Inspiring cyclists: How volunteering as a ride leader helps health and confidence
I only started cycling properly again in October 2018, after not cycling since about the age of 11. I had been advised by my doctor that I was pre-diabetic and there’s also a family history of high blood pressure and diabetes, so I needed to lose weight and also increase my exercise regime.
I had done a bit of walking and jogging already and by July 2019, I was going out every day for an hour on my son’s bike. Not only did I lose some weight, it also built my confidence in many other ways.
But although I knew how to ride a bike, I didn’t have the confidence ride with a group until I heard about Cycling UK’s Community Cycle Club Share Calthorpe from a friend.
My first sportive
I decided to go along and found it incredibly supportive. My confidence in my cycling came on in leaps and bounds, as did my mental and physical health. So much so in fact that in March last year I rode my first sportive, covering 46 very hilly miles out into the Worcestershire countryside in aid of St Mary's Hospice. I am still very proud of what was a massive achievement for me.
Because of this, when someone suggested I go for the role of ride leader, I thought why not? I wanted to give something back so other women like me, who wouldn’t normally get the chance to cycle, have the opportunity to go out with others.
Share CCC loans bikes to people who might not have access to one so all they need is the encouragement of others to give it a try. You feel very safe in a group and your confidence really rockets so you can go on the roads, as well as cycling in the parks.
The distance people can ride varies greatly. For some, riding to Earlswood Lakes, which is about six miles away, is a great accomplishment, while last October quite a few of us managed to cycle all the way to Stratford-on-Avon, covering 40 miles.
Escaping the stress
I have got so much out of cycling myself. Not just the health benefits and the chance to escape from the pressures and stresses of family life with a bit of ‘me time’, I’ve also discovered new places just a few miles from home which, even though I was brought up in Birmingham, I didn’t know existed.
It even leads to making more short journeys by bike instead of always using the car. I now cycle on my own to the market and the shops because it’s much easier than driving, plus I also get some exercise.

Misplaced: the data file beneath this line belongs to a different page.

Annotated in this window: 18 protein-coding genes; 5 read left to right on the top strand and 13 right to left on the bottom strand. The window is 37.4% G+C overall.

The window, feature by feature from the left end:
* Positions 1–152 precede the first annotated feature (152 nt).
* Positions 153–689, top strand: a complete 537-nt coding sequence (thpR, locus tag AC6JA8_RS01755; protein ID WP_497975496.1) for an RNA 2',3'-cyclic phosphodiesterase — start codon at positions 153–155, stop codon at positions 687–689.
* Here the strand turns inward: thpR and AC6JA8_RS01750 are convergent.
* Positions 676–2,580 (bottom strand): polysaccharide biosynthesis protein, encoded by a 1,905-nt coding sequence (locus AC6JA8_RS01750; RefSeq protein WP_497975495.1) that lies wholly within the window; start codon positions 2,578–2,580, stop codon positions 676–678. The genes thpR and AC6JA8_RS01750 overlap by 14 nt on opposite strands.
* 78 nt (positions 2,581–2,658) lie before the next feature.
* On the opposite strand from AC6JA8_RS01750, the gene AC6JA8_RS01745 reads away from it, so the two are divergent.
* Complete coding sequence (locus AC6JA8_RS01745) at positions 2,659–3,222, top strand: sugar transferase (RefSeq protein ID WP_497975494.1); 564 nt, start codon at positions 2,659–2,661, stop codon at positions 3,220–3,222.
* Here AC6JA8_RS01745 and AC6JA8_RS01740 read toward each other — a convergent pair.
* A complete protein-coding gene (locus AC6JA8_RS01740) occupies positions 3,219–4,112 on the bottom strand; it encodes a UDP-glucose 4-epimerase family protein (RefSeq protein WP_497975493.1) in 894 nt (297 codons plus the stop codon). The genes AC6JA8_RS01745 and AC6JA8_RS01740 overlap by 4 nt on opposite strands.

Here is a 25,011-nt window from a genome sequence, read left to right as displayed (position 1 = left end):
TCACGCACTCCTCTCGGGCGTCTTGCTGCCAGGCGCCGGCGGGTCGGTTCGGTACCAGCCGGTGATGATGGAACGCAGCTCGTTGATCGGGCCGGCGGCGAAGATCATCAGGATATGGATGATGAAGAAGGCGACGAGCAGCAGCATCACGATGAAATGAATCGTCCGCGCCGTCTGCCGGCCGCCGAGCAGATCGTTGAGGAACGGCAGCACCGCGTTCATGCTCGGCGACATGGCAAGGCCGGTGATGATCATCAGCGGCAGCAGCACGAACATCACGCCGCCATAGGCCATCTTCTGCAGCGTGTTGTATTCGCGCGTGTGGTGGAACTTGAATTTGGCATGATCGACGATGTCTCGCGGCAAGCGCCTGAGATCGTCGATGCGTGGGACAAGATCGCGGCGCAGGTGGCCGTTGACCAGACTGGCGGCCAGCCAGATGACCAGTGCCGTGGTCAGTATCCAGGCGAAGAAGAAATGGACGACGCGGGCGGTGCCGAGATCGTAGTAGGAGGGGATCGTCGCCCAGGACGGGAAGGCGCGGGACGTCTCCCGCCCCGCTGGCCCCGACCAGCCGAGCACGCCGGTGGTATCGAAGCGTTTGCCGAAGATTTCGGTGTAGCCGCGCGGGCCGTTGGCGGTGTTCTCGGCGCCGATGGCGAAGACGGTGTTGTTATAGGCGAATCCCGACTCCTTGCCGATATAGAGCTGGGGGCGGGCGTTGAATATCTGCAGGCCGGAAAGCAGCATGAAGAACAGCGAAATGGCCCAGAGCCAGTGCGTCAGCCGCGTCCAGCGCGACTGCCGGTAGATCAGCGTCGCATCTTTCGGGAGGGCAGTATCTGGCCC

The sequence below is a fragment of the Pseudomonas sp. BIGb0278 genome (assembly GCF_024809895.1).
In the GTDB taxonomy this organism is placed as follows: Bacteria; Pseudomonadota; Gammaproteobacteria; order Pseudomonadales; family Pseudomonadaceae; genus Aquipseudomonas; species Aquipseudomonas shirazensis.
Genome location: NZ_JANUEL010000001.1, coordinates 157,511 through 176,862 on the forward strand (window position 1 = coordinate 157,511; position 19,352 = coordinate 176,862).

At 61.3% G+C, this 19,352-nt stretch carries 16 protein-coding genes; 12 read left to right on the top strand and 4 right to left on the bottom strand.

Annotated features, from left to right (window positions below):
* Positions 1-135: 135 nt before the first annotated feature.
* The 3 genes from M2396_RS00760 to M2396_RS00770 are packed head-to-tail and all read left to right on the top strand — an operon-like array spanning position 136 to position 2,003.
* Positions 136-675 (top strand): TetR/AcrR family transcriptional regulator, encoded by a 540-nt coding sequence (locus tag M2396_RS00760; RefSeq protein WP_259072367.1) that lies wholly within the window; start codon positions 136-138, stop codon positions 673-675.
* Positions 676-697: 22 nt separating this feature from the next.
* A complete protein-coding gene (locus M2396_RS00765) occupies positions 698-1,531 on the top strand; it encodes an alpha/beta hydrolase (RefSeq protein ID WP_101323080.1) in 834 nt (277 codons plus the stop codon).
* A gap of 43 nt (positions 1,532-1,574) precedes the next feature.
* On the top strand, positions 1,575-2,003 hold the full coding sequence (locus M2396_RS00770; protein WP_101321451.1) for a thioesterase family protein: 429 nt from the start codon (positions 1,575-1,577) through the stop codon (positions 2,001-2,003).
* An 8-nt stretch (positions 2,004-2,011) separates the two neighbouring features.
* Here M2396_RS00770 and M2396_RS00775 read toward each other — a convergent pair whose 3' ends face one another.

Coping with lockdown
Lockdown was a very difficult and worrying time for everyone as we couldn’t ride together as a group for about three months. However, the group continued to support each other via WhatsApp, listening to each other’s worries when we couldn’t go out, and organising to ride in pairs when we could. Now restrictions are easing, it’s great to be back riding in larger groups.
I feel a sense of gratitude for the improved health group cycling has given me, so now I lead twice weekly rides for others
Khalda Begum, ride leader, Share Calthorpe Community Cycle Club
Being a ride leader
This is part of the benefit of belonging to such a lovely, community-based group. I feel a sense of gratitude for the improved health group cycling has given me, so now I lead twice weekly rides for others, mostly women or family people who might not cycle otherwise so they can enjoy the pleasure and wellbeing cycling together brings too.
The rides are nice and sociable, with nobody left behind – sometimes we don’t go very far, other times we might go as far as Packwood, which is about 20 miles. When riders’ confidence has improved, they can go out in pairs, as well.
I would recommend volunteering to everyone. It’s a way of giving back to the community, as I said, as well as a way of making new relationships and building confidence on a bike. You have the perfect excuse to get exercise out in the fresh air and challenge yourself – sometimes being a ride leader means learning to be patient! But you’ll also surprise yourself with how much you can achieve. It’s very worthwhile.
Become a volunteer
If you’ve been inspired by Khalda’s story to become a ride leader yourself, or take on another volunteer role in cycling, why not contact your local group and see what they have on offer or check out our current volunteering opportunities?